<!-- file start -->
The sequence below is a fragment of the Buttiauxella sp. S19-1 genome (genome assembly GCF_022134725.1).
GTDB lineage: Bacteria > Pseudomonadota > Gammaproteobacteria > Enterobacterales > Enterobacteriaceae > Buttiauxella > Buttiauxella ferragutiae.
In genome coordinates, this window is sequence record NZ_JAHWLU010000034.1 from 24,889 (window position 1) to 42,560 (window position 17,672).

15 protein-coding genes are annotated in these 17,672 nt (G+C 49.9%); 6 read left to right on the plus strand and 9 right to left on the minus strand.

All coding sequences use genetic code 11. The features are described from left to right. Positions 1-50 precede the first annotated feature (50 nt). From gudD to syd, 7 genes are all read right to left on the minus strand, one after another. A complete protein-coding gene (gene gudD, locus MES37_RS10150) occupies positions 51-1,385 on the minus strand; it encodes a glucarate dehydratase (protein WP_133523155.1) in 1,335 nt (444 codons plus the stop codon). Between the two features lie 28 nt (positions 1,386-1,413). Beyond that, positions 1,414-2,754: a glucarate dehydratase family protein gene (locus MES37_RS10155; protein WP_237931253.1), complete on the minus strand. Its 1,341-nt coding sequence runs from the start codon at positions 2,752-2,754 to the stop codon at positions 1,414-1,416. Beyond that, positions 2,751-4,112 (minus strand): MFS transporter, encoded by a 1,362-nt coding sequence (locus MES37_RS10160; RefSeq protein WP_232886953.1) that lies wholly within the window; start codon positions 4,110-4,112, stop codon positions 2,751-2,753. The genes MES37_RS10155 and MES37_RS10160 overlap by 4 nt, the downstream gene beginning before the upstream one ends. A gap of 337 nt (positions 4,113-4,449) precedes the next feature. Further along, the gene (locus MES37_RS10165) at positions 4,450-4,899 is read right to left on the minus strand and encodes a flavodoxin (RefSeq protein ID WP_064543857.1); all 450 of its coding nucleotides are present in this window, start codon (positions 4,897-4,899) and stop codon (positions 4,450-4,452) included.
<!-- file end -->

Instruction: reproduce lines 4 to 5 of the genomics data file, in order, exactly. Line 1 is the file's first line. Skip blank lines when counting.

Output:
15 protein-coding genes are annotated in these 17,672 nt (G+C 49.9%); 6 read left to right on the plus strand and 9 right to left on the minus strand.

All coding sequences use genetic code 11. The features are described from left to right. Positions 1-50 precede the first annotated feature (50 nt). From gudD to syd, 7 genes are all read right to left on the minus strand, one after another. A complete protein-coding gene (gene gudD, locus MES37_RS10150) occupies positions 51-1,385 on the minus strand; it encodes a glucarate dehydratase (protein WP_133523155.1) in 1,335 nt (444 codons plus the stop codon). Between the two features lie 28 nt (positions 1,386-1,413). Beyond that, positions 1,414-2,754: a glucarate dehydratase family protein gene (locus MES37_RS10155; protein WP_237931253.1), complete on the minus strand. Its 1,341-nt coding sequence runs from the start codon at positions 2,752-2,754 to the stop codon at positions 1,414-1,416. Beyond that, positions 2,751-4,112 (minus strand): MFS transporter, encoded by a 1,362-nt coding sequence (locus MES37_RS10160; RefSeq protein WP_232886953.1) that lies wholly within the window; start codon positions 4,110-4,112, stop codon positions 2,751-2,753. The genes MES37_RS10155 and MES37_RS10160 overlap by 4 nt, the downstream gene beginning before the upstream one ends. A gap of 337 nt (positions 4,113-4,449) precedes the next feature. Further along, the gene (locus MES37_RS10165) at positions 4,450-4,899 is read right to left on the minus strand and encodes a flavodoxin (RefSeq protein ID WP_064543857.1); all 450 of its coding nucleotides are present in this window, start codon (positions 4,897-4,899) and stop codon (positions 4,450-4,452) included.